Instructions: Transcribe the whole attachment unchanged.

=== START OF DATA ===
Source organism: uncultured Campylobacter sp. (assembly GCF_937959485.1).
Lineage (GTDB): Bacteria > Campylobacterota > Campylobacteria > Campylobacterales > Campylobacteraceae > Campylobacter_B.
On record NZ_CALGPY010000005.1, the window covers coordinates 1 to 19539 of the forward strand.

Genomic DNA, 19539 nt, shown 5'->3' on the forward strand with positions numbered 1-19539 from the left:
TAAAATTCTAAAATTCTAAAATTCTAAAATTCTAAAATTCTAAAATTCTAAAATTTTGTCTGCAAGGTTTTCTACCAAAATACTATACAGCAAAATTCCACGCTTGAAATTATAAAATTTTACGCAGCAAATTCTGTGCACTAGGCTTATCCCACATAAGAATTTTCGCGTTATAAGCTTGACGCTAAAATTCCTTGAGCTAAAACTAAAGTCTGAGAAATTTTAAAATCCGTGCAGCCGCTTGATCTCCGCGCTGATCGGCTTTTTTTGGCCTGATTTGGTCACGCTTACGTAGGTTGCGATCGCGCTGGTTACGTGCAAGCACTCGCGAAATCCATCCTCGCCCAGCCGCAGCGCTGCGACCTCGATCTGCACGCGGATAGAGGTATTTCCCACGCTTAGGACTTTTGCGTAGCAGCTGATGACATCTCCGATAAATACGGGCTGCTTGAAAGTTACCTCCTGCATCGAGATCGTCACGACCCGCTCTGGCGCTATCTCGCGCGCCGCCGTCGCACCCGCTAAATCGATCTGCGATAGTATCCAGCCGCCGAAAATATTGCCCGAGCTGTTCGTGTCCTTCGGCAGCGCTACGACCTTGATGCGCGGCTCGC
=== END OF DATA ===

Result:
Source organism: uncultured Campylobacter sp. (assembly GCF_937959485.1).
Lineage (GTDB): Bacteria > Campylobacterota > Campylobacteria > Campylobacterales > Campylobacteraceae > Campylobacter_B.
On record NZ_CALGPY010000005.1, the window covers coordinates 1 to 19539 of the forward strand.

Genomic DNA, 19539 nt, shown 5'->3' on the forward strand with positions numbered 1-19539 from the left:
TAAAATTCTAAAATTCTAAAATTCTAAAATTCTAAAATTCTAAAATTCTAAAATTTTGTCTGCAAGGTTTTCTACCAAAATACTATACAGCAAAATTCCACGCTTGAAATTATAAAATTTTACGCAGCAAATTCTGTGCACTAGGCTTATCCCACATAAGAATTTTCGCGTTATAAGCTTGACGCTAAAATTCCTTGAGCTAAAACTAAAGTCTGAGAAATTTTAAAATCCGTGCAGCCGCTTGATCTCCGCGCTGATCGGCTTTTTTTGGCCTGATTTGGTCACGCTTACGTAGGTTGCGATCGCGCTGGTTACGTGCAAGCACTCGCGAAATCCATCCTCGCCCAGCCGCAGCGCTGCGACCTCGATCTGCACGCGGATAGAGGTATTTCCCACGCTTAGGACTTTTGCGTAGCAGCTGATGACATCTCCGATAAATACGGGCTGCTTGAAAGTTACCTCCTGCATCGAGATCGTCACGACCCGCTCTGGCGCTATCTCGCGCGCCGCCGTCGCACCCGCTAAATCGATCTGCGATAGTATCCAGCCGCCGAAAATATTGCCCGAGCTGTTCGTGTCCTTCGGCAGCGCTACGACCTTGATGCGCGGCTCGC